To learn to recognize meter, remember that (in most Western music) the beats and the subdivisions of beats are all equal and even. So you are basically listening for a running, even pulse underlying the rhythms of the music. For example, if it makes sense to count along with the music "ONE-and-Two-and-ONE-and-Two-and" (with all the syllables very evenly spaced) then you probably have a simple duple meter. But if it's more comfortable to count "ONE-and-a-Two-anda-ONE-and-a-Two-and-a", it's probably compound duple meter. (Make sure numbers always come on a pulse, and "one" always on the strongest pulse.)
This may take some practice if you're not used to it, but it can be useful practice for anyone who is learning about music. To help you get started, the figure below sums up the most-used meters.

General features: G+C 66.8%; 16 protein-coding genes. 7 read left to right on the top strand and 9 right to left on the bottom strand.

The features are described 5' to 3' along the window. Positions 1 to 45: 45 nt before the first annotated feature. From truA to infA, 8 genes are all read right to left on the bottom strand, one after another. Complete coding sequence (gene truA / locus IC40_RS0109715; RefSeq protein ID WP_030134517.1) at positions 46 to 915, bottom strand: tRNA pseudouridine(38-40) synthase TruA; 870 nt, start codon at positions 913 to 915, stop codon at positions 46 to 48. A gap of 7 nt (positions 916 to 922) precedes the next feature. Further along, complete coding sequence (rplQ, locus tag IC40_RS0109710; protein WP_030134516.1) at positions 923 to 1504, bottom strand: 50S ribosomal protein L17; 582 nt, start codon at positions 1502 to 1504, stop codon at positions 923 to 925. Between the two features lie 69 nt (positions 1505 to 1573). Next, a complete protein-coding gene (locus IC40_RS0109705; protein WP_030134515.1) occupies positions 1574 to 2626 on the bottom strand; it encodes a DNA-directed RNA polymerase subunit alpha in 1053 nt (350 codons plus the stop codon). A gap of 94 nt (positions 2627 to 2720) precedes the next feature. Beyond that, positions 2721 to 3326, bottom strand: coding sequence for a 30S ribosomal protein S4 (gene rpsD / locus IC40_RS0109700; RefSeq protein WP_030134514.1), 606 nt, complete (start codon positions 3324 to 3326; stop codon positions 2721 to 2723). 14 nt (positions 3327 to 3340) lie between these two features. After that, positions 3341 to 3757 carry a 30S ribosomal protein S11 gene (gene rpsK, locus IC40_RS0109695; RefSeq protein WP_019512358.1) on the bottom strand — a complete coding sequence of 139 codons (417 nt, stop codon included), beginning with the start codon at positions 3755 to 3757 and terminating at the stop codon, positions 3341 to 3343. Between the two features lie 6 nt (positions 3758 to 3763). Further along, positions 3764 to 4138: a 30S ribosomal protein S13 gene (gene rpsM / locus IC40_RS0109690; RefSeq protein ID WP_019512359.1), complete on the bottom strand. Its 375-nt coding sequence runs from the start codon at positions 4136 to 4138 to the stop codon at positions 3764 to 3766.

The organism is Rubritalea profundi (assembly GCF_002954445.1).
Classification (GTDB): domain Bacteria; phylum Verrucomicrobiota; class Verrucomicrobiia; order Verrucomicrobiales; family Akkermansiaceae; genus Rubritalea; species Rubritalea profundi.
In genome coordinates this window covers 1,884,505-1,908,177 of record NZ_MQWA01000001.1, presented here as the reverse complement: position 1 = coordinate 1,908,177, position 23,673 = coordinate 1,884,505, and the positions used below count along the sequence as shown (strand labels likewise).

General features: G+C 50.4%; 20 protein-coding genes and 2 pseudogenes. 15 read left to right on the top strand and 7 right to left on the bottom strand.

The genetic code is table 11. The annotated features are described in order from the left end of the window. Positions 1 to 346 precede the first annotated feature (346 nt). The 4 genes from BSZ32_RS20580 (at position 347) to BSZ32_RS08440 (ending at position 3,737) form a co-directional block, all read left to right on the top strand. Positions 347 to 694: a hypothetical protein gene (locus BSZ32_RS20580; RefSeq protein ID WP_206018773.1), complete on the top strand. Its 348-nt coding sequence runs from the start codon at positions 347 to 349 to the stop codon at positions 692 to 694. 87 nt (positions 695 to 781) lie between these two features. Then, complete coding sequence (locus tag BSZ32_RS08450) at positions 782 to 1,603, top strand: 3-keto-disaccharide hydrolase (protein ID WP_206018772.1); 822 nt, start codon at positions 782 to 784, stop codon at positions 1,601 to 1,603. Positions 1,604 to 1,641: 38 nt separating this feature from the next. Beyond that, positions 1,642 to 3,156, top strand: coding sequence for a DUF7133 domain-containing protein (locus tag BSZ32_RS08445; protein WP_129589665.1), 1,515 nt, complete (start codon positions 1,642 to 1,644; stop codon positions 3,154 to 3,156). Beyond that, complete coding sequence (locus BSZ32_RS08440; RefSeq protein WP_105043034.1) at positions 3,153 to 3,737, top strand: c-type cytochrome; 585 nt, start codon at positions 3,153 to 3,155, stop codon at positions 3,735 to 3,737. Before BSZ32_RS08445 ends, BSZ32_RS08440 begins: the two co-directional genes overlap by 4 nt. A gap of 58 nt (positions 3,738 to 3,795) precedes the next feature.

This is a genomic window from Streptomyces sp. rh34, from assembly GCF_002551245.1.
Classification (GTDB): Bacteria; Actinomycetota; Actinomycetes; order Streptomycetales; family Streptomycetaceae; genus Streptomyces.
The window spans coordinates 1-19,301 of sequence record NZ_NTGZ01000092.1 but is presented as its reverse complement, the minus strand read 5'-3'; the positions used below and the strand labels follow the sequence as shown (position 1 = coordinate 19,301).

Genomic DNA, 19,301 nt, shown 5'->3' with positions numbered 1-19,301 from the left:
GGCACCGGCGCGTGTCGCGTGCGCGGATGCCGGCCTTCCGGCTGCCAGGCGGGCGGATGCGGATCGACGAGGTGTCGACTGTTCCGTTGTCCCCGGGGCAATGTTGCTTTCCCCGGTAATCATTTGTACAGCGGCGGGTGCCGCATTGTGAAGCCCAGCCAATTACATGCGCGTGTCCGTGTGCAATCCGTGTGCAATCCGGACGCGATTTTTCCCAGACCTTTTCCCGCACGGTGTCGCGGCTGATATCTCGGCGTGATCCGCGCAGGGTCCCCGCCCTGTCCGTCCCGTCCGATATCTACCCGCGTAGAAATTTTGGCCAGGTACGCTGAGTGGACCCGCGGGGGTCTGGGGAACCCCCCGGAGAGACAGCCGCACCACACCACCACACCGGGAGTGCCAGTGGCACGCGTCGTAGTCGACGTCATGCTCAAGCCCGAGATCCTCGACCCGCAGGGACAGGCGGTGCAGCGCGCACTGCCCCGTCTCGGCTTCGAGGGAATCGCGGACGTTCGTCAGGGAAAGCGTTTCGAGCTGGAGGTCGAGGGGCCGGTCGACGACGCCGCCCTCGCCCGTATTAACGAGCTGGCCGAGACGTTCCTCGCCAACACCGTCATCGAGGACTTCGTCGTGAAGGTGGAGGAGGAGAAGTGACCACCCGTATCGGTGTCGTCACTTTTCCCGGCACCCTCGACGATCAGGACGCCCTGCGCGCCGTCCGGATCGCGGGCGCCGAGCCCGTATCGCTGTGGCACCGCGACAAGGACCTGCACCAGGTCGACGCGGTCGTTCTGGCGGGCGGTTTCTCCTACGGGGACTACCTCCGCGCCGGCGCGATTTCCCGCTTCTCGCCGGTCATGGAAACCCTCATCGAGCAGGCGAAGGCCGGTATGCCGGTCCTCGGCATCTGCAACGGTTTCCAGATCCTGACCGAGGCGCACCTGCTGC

To help give you an idea of what each meter should feel like, here are some animations (with sound) of duple simple, duple compound, triple simple, triple compound, quadruple simple, and quadruple compound meters. You may also want to listen to some examples of music that is in simple duple, simple triple, simple quadruple35, compound duple, and compound triple meters.